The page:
NATE Certification
Nate ExamThe North American Technician Excellence (NATE) certification is the gold standard for technicians. This is a nationally recognized and respected certification that, while not legally required, is highly recommended for any technician working in the heating, ventilation, air conditioning, and refrigeration (HVAC/R) industry. To obtain this certification, a technician must pass a knowledge-based exam developed and administered by industry experts that illustrates they are better prepared for the workforce and more adept at handling difficult scenarios. Technicians with NATE certification earn more money, typically stay in the industry longer, and have a greater rapport with clients.

HVAC Excellence Certification

The HVAC Excellence certifications are other prominent industry certifications that are lean more on promoting experience than book smarts. The two more prestigious of these certifications are known as the ‘Professional Level’ and the ‘Master Specialist Level’.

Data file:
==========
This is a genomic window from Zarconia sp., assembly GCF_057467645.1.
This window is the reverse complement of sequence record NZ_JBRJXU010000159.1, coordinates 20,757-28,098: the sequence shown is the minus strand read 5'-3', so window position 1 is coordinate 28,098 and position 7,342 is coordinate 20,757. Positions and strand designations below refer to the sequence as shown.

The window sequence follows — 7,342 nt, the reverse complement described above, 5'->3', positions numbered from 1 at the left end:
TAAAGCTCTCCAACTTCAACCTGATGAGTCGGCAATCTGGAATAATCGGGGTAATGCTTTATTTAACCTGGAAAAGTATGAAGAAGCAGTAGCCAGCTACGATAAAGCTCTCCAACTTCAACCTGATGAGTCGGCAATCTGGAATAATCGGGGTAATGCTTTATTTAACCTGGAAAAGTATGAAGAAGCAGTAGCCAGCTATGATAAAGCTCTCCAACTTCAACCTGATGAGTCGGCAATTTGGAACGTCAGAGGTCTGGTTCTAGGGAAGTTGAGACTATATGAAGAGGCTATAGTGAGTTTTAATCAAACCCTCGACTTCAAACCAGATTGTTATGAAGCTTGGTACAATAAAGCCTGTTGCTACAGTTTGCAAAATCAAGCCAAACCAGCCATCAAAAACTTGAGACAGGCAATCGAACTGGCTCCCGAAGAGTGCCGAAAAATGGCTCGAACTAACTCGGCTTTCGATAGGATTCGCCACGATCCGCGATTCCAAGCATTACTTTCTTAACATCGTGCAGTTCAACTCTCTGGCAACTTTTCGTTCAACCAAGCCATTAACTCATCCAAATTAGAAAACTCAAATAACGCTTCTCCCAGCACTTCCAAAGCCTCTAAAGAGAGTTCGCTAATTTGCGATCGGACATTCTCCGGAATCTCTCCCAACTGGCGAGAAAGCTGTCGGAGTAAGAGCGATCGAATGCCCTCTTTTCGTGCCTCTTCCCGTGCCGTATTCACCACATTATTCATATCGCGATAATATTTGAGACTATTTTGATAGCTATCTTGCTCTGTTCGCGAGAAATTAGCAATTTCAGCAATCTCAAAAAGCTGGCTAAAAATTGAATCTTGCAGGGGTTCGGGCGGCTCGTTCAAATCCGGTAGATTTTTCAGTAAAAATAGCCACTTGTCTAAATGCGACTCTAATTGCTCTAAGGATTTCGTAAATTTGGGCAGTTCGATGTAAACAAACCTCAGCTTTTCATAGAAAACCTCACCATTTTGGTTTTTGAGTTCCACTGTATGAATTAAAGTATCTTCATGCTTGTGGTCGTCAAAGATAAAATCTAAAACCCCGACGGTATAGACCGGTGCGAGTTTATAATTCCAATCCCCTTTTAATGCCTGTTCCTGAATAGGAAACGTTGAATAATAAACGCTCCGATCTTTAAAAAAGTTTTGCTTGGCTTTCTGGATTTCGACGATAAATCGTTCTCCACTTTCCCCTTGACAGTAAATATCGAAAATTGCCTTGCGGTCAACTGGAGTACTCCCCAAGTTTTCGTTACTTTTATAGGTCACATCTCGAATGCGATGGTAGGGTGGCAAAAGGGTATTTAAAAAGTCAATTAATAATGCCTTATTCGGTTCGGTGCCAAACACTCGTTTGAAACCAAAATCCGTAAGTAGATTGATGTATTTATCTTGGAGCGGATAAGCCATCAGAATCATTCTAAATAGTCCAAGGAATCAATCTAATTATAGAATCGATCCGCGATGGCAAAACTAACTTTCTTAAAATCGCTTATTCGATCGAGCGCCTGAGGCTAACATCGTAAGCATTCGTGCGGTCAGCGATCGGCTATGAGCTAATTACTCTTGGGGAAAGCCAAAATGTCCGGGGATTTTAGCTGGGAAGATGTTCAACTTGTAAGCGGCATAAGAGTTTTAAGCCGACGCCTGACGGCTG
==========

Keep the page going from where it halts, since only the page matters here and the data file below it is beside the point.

HVAC excellence
To earn the Professional Level in HVAC Excellence Certification, a technician must prove that they have a minimum of two years of field experience as well as score well in a comprehensive exam highlighting specialty HVAC/R topics such as residential heat pump and ventilation services. To go one step further and earn the Master Specialist Level in HVAC Excellence Certification, a technician must prove a minimum of three years of field experience in addition to having already obtained the Professional Level Certification.

EPA 608 Certification